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RESTANI v. BARNHART

February 9, 2004.

SANDRA RESTANI, Plaintiff
v.
HHS, JO ANNE BARNHART, as Commissioner of Social Security, Defendant



The opinion of the court was delivered by: FREDERICK SCULLIN, Chief Judge, District

MEMORANDUM-DECISION AND ORDER

I. INTRODUCTION

Plaintiff, a fifty-seven-year-old employee of the Social Security Administration ("SSA"), Page 2 commenced this action in September 2001*fn1 alleging she was subject to unlawful discrimination and retaliation based on her age, in violation of the Age Discrimination in Employment Act ("ADEA"), 29 U.S.C. § 623(a) and (d).

  II. BACKGROUND

  Plaintiff alleges that during 1996-1997 and 1999-2000, the Office of Hearings and Appeals ("OHA") subjected her to several instances of discrimination. Plaintiff claims that the pattern of discrimination culminated in Defendant's failure to award her two promotions, to legal assistant in 1997 and to case assistant in 2000, for which she was the most qualified candidate.

  Presently before the Court is Defendant's motion for summary judgment pursuant to Rule 56 of the Federal Rules of Civil Procedure on the grounds that Plaintiff has failed to establish a prima facie case for unlawful discrimination or retaliation under the ADEA. The Court will address each of Defendant's arguments in turn.

  III. DISCUSSION

 A. Summary Judgment Standard

  A court should grant a motion for summary judgment only if "there is no genuine issue as to any material fact and when, based upon facts not in dispute, the moving party is entitled to judgment as a matter of law." Bryant v. Maffucci, 923 F.2d 979, 982 (2d Cir. 1991) (citing Celotex Corp. v. Catrett, 477 U.S. 317, 322-23, 106 S.Ct. 2548, 2552-53, 91 L.Ed.2d 265 (1986)). In making this determination, the court must resolve all ambiguities and draw all Page 3 reasonable inferences in a light most favorable to the non-moving party. See id. (citing United States v. Diebold, Inc., 369 U.S. 654, 655, 82 S.Ct. 993, 994, 8 L.Ed.2d 176 (1962) (per curiam)).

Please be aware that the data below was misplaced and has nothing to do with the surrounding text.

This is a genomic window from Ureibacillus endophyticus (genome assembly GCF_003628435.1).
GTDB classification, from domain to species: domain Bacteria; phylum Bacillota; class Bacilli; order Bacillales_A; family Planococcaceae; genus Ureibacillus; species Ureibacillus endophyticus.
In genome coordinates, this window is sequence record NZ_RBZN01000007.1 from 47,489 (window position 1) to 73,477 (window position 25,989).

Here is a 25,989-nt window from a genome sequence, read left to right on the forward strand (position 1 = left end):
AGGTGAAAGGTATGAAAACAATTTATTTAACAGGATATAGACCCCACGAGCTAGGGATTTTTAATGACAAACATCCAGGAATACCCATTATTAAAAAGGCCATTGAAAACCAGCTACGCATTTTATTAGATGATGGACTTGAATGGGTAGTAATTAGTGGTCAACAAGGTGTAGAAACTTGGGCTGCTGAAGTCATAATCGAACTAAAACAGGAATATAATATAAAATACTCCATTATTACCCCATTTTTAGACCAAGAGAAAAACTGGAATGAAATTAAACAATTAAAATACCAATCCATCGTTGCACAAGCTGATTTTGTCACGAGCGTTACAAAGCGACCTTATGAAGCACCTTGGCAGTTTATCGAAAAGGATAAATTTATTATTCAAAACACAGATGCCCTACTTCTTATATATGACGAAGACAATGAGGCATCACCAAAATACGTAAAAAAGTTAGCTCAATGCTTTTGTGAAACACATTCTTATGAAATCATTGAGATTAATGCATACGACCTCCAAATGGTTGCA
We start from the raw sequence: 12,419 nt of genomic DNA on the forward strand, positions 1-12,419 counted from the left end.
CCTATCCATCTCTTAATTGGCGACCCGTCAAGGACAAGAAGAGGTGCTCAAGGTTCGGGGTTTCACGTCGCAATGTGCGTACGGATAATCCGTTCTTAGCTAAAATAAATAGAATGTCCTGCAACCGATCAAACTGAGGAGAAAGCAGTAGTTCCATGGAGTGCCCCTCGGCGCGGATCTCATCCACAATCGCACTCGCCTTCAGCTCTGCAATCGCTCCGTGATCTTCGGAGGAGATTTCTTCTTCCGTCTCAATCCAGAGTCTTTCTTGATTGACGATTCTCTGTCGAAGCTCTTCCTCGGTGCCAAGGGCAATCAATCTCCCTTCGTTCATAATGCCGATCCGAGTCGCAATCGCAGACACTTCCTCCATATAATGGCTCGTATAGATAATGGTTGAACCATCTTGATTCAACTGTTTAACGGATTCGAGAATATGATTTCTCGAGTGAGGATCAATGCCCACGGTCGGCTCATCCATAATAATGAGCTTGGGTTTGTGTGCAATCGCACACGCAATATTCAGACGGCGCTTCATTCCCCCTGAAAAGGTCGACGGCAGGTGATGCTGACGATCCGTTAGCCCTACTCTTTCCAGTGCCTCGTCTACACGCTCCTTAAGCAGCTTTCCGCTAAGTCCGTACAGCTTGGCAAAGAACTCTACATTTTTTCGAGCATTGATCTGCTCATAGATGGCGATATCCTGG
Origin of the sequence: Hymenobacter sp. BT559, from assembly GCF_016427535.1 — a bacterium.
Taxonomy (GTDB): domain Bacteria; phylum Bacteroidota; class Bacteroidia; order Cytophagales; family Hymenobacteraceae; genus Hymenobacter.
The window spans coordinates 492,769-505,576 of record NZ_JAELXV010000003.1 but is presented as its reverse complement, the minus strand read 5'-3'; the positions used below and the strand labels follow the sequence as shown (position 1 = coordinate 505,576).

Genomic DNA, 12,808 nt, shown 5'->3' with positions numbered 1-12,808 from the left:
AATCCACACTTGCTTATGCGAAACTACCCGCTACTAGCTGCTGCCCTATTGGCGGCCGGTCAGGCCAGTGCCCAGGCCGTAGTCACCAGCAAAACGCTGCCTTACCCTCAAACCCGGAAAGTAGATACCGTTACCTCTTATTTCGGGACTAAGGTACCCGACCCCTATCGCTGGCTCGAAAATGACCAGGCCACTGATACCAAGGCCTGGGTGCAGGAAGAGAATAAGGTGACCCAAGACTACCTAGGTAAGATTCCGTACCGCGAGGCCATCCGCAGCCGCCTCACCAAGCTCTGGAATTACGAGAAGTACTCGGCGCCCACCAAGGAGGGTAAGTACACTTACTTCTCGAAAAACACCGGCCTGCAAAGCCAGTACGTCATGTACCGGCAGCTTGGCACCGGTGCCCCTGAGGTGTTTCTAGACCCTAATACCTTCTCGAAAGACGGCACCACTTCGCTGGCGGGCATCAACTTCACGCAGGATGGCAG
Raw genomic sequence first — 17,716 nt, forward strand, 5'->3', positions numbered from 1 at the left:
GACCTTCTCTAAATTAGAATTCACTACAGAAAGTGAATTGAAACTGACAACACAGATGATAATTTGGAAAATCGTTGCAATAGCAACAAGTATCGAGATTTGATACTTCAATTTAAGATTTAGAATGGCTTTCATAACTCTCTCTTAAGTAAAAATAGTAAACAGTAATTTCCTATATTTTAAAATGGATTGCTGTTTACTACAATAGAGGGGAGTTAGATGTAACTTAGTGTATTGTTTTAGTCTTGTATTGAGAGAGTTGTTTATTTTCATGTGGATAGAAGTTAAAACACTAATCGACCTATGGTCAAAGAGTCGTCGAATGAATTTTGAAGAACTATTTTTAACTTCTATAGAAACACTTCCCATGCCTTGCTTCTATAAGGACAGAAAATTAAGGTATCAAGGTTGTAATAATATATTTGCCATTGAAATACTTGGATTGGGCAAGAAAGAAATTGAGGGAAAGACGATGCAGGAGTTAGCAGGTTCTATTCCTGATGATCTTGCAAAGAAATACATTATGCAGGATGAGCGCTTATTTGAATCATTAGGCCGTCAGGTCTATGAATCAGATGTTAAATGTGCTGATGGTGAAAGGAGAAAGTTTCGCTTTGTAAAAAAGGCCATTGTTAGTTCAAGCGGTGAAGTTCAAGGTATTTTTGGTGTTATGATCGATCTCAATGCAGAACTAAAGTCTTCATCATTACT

Although discrimination cases often involve a fact-intensive inquiry that precludes summary judgment, a court may award summary judgment where a fact finder could not infer a discriminatory motive. See McLee v. Chrysler Corp., 109 F.3d 130, 135 (2d Cir. 1997); see also Abdu-Brisson v. Delta Air Lines, Inc., 239 F.3d 456, 466 (2d Cir. 2001).

  With these standards in mind, the Court will address Plaintiff's claims.

 B. Plaintiff's Claim of Discrimination

  The ADEA, which protects individuals over the age of forty, makes it unlawful for an employer to discriminate against an individual with respect to the terms, conditions, and privileges of employment because of that individual's age. See 29 U.S.C. § 623, 631(a).

  When a plaintiff has alleged that she was discriminated against based on her age, courts analyze the Plaintiff's claim using the three-step McDonnell Douglas burden-shifting analysis. See Gallo v. Prudential Residential Servs. Ltd. P'ship, 22 F.3d 1219, 1224 (2d Cir. 1993) (citing McDonnell Douglas Corp. v. Green, 411 U.S. 792, 802-04, 36 L.Ed.2d 668, 93 S.Ct. 1817 (1973)) (other citation omitted). Under this analysis, an employee can establish aprima facie case by showing that 1) she was a member of the protected age group; 2) she was qualified for the position that she sought; 3) she was subjected to a material adverse employment action; and 4) the circumstances ...


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